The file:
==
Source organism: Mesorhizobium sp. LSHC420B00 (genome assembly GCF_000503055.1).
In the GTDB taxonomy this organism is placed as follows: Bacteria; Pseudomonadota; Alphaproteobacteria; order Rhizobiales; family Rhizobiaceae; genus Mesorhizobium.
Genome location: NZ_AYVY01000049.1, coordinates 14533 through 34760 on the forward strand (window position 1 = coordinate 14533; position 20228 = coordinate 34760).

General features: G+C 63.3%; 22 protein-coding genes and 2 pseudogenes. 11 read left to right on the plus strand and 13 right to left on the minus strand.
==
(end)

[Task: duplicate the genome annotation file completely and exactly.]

Source organism: Mesorhizobium sp. LSHC420B00 (genome assembly GCF_000503055.1).
In the GTDB taxonomy this organism is placed as follows: Bacteria; Pseudomonadota; Alphaproteobacteria; order Rhizobiales; family Rhizobiaceae; genus Mesorhizobium.
Genome location: NZ_AYVY01000049.1, coordinates 14533 through 34760 on the forward strand (window position 1 = coordinate 14533; position 20228 = coordinate 34760).

General features: G+C 63.3%; 22 protein-coding genes and 2 pseudogenes. 11 read left to right on the plus strand and 13 right to left on the minus strand.